State sovereignty may be used to assert control over the metaverse, often resulting in the fragmentation of the internet and the creation of alternative networks that are regulated differently, a phenomenon described by the term “splinternet”. This may cause interoperability problems and make it difficult for users from different networks to interact with each other, while also limiting the circulation of content and ideas. Furthermore, users may face privacy and security issues arising from incompatible or inconsistent regulations across the different networks the metaverse will be comprised of. This may also impact adversely on academic freedom since fragmentation can make it difficult for university professors and students from different countries and networks to communicate and collaborate with each other, thus limiting the spread of knowledge. This can lead to a less diverse and debate-prone academic environment, posing obstacles to interdisciplinary research and thus hindering the advancement of knowledge. Additionally, fragmentation can exacerbate censorship and the suppression of ideas and opinions considered subversive or threatening to national security. The more limited the communication between different networks, the easier it is for governments to pursue censorship agendas within the sphere of their influence by, for instance, blocking access to specific websites or social media platforms. They can also monitor and control information flows within their network, allowing them to suppress or remove any content deemed unacceptable.  

Against this background, it becomes vital that measures be implemented to protect freedom of expression in both the physical world and the metaverse, and to ensure that citizens have access to an education system free from governmental interference. The problems outlined above are not new when compared to those posed into the cyberspace (disinformation, algorithmic bias, extremism, surveillance) and, in that sense, they are common to all countries and jurisdictions around the globe. The metaverse is (or at least should be conceived as) a global public good and its proper governance is only possible through multisectoral and multilateral responses.

A common goods-based approach would be beneficial as it provides a comprehensive understanding of the need for collective governance of digital resources that are susceptible to exploitation. The virtual world is intertwined with social and political structures and, as such, solutions to problems faced in the virtual world can only be found through a holistic socio-political approach. This means that digital resources should be governed collectively for the benefit of all, rather than being exploited for individual benefit – an approach that takes into consideration the impact of individual actions on the wider community and ensures that digital resources are used in a way that benefits the latter.

Similarly, the protection of freedom of expression and academic freedom in the metaverse presupposes a socio-political approach to the challenges presented above, which are linked to the social and political structures surrounding them.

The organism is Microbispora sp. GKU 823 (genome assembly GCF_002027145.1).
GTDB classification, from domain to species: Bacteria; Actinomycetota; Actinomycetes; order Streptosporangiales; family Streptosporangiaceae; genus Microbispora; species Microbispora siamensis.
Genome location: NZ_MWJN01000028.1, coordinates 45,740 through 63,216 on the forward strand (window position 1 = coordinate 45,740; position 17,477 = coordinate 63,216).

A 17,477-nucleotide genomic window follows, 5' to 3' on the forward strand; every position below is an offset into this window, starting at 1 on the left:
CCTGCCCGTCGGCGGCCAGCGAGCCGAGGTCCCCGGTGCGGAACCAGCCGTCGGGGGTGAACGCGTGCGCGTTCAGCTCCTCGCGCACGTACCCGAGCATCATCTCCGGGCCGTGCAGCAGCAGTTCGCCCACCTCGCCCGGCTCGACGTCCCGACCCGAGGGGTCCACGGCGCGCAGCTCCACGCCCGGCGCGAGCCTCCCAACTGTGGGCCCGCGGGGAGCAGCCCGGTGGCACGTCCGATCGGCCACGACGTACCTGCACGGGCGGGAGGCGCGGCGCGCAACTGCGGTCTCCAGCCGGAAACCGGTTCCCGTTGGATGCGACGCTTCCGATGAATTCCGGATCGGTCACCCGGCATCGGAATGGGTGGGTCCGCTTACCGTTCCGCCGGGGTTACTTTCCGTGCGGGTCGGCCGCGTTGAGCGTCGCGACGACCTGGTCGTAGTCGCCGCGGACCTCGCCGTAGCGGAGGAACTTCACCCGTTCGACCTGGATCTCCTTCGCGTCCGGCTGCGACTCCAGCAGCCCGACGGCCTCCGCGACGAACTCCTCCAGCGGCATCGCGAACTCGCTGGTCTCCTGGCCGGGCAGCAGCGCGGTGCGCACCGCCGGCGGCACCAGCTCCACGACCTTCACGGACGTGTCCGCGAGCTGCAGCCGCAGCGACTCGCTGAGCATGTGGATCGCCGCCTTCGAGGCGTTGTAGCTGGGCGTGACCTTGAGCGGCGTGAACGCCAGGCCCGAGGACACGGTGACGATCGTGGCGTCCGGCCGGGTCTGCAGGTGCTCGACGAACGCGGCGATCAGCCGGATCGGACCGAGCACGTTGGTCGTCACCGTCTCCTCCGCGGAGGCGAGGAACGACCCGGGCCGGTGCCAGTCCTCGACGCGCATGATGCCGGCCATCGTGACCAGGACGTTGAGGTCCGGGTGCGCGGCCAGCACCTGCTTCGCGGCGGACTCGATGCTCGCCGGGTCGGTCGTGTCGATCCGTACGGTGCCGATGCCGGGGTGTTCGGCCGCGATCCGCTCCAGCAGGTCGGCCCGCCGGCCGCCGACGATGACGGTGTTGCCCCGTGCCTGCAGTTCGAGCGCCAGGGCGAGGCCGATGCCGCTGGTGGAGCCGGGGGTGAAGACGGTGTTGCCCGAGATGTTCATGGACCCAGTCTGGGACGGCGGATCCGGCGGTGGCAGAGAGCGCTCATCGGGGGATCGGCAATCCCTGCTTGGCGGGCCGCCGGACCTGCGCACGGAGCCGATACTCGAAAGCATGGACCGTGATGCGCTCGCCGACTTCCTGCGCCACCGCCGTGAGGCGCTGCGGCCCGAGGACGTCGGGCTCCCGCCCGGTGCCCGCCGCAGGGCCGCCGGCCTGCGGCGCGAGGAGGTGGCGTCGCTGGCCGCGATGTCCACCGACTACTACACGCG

Next, a multi-stakeholder governance model should also be employed to address the challenges posed by State mass surveillance in the metaverse and to ensure the participation of a wide range of stakeholders, including – besides public authorities and private actors involved in the development of the metaverse – members of the academic community and civil society. This global multi-stakeholder governance model implies a departure from the traditional model of State-centred regulation. Moreover, the idea behind multi-stakeholder governance is that no single group or entity can address complex global problems independently. Instead, it is crucial to involve a diverse range of stakeholders in the decision-making process to ensure that solutions consider a variety of perspectives and are therefore more likely to be effective and sustainable.

An approach that integrates a collective and multisectoral decision-making process benefits the entire community in terms of facilitating the expansion and diffusion of connections, knowledge, services, and new forms of communication. Multisectoral governance, when implemented globally, regionally and locally, can lead to significant progress in terms of securing the rights of users and citizens because it acknowledges the existence of a community made up of common social practices, cultural traditions, and shared values. The governance model suggested above should also include a mechanism for public participation and engagement, which can be achieved through public consultations and online platforms that allow citizens to provide feedback on the policies and regulations under negotiation. This should also help ensure that the governance of the metaverse is inclusive and reflects the needs and concerns of all relevant stakeholders. As part of such a governance model, civil society organisations can monitor government and private industry actors, ensuring that they follow the policies and regulations put in place to protect fundamental rights, including but not limited to academic freedom. The ultimate goal of this multistakeholder governance model being to increase the accountability of both State actors and private companies involved in the design and use of the metaverse.